….Says 10% of women globally already has their careers jeopardized

By Destiny Eseaga

The Founder of Endo- Survivors International Foundation, ESIF, a non-profit organisation, Mrs. Olivia Nwankudu has expressed shock over the pains and sufferings women living with endometriosis  pass  through before help  comes  their way, saying that she is committed to reducing the infamous 10-year delay to endometriosis diagnosis.

*Mrs Olivia Nwankudu, founder of End Survivor International Foundation in a group photograph with students of Pholex Private School, Ebute Metta, Lagos.

“Did you know that according to research, it takes an average of 10 years for a woman living with endometriosis to get a diagnosis? A whole decade!! So much can happen in 10 years and it is indeed a painfully long time to suffer in the dark without the promise of a diagnosis, cure or permanent relief. This delay in diagnosis is not peculiar to Nigeria because it prevails even in Europe, America, Asia and Australia and indeed, all over the world,” Nwankudu said.

The pioneer of endometriosis education amongst adolescents in Nigeria, and in keeping with the theme of the International Women’s Day, PressforProgress, opined that gender equality and gender parity might just not be achievable if women have to keep dealing with a healthcare system that has no definite cure for endometriosis.

According to her, endometriosis affects 1 out of 10 girls and women, meaning that 10 per cent of the womenfolk globally already have their careers jeopardised. “How does a woman living with chronic pain compete effectively for the same jobs with healthy men?” she asked with palpable passion in her voice.

Reasons for delay in endometriosis diagnosis

Explaining the reasons for the delay in endometriosis diagnosis, Nwankudu said:”The adolescent girls do not even know what normal menstruation should feel like and as a result, may be hesitant to report symptoms like killer cramps to the doctors. Secondly, many general practitioners miss out the diagnosis of endometriosis in adolescents because it mimics the symptoms of other diseases like irritable bowel syndrome, IBS and digestive problems. By the time the girl is ready to see a gynecologist, she is in her late 20s.”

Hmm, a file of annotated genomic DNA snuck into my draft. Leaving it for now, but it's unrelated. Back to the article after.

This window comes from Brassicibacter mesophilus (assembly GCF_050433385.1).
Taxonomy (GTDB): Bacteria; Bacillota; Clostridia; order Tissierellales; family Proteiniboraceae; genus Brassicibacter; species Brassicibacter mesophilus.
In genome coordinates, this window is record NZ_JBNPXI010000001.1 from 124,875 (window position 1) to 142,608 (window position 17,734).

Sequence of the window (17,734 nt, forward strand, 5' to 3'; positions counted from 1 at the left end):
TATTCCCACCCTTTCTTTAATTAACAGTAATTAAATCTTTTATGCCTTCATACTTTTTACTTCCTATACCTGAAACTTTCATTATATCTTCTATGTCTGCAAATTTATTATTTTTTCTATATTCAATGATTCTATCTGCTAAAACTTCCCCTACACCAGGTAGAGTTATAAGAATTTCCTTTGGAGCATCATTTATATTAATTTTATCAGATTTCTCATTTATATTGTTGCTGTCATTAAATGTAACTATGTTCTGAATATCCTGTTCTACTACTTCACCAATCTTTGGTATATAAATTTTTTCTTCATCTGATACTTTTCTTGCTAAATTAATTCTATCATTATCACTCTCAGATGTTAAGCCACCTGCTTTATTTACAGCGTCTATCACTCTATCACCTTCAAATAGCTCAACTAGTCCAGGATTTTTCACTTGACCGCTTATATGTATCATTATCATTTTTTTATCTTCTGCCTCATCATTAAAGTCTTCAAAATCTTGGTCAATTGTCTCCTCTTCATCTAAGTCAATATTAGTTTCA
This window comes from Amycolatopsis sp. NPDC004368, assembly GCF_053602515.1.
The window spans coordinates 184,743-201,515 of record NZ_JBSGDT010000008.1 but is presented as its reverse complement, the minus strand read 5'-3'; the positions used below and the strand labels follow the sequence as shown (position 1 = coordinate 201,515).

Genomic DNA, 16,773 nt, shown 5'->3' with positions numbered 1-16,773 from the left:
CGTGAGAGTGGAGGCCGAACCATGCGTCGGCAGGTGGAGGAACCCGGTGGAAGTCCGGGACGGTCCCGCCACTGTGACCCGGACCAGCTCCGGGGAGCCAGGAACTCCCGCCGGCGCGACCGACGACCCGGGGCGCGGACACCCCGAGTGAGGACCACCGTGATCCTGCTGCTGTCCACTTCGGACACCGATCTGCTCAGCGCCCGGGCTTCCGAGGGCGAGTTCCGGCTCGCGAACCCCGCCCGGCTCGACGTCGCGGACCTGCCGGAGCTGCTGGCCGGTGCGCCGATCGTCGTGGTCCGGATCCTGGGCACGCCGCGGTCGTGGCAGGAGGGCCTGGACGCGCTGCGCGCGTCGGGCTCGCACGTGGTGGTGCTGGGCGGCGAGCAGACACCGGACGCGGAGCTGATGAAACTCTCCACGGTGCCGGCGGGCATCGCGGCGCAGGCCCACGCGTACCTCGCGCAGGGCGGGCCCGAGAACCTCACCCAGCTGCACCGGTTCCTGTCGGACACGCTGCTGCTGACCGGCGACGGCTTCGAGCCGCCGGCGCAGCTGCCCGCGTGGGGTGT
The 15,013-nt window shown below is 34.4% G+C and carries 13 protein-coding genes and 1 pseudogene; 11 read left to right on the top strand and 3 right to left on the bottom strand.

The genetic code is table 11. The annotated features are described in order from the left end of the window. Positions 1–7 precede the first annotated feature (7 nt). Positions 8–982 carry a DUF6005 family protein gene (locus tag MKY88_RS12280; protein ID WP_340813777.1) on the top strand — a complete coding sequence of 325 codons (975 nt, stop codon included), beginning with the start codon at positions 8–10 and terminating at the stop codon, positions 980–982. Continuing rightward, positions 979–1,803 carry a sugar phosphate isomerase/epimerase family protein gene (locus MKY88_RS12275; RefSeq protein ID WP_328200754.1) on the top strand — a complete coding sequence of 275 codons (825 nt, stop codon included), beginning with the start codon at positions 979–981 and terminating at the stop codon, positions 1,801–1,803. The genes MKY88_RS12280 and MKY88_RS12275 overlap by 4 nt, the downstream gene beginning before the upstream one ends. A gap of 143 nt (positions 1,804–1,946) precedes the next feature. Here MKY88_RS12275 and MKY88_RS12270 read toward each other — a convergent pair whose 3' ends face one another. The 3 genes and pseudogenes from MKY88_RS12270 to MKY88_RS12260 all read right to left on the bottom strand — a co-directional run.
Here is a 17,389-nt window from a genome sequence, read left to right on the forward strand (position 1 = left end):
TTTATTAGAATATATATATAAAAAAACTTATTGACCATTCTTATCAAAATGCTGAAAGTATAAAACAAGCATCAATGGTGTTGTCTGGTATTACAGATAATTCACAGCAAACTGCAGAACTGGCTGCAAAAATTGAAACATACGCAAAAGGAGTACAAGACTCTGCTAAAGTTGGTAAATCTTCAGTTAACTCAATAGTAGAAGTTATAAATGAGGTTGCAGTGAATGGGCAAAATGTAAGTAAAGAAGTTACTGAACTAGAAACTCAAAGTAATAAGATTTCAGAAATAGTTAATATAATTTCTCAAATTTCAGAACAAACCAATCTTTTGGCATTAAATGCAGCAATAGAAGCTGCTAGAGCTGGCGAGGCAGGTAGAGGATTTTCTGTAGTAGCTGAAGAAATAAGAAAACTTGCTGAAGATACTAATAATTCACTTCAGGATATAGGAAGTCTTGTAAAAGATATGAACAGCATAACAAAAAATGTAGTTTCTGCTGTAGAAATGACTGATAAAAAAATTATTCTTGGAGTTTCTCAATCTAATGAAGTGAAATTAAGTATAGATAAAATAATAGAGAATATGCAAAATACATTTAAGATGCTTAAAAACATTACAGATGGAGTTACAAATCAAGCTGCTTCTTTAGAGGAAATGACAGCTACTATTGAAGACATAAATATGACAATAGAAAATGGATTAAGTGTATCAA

Early signs of endometriosis

Delivering a  lecture entitled: Endometriosis 101 to over 200 female students of Pholex Success Private School, Lagos, recently, Nwankudu encouraged the girl- child to listen to her body and dedicate a notebook where she can take note of all her menstrual cycles, pelvic pain, extreme discomfort, nausea or vomiting if experienced during their period- as these are early signs of endometriosis. She counselled: “Endometriosis cannot be diagnosed through an ultrasound, blood test or scan; the only way your doctor can make an informed suspicion is if you are able to give useful information regarding your menstruation and pelvic health. You can do this easily by using a note book to write it down dutifully every month.” She explained that not every case of severe menstrual pain is endometriosis but it is better to have your pain checked by a doctor than to be ignorant which could be very costly.

Menstrual hygiene management

The endometriosis campaigner spoke extensively on menstrual hygiene management. She explained that  young women should practise simple hygiene  when menstruating like hand-washing after changing a sanitary towel, wearing a sanitary pad no longer than eight hours, flushing the toilet properly, care of underwear, proper disposal of sanitary towels and a lot more. In addition, the teenagers were given free sanitary pads and free copies of the organisation’s Endometriosis 101 magazine, a timeless and must-have resource for every girl-child.

Nwankudu, called on well-meaning individuals, charities and businesses to collaborate with ESIF to help women living with this enervating, horrendous disease while raising self-advocates among girls, thereby helping them understand the symptoms of endometriosis.



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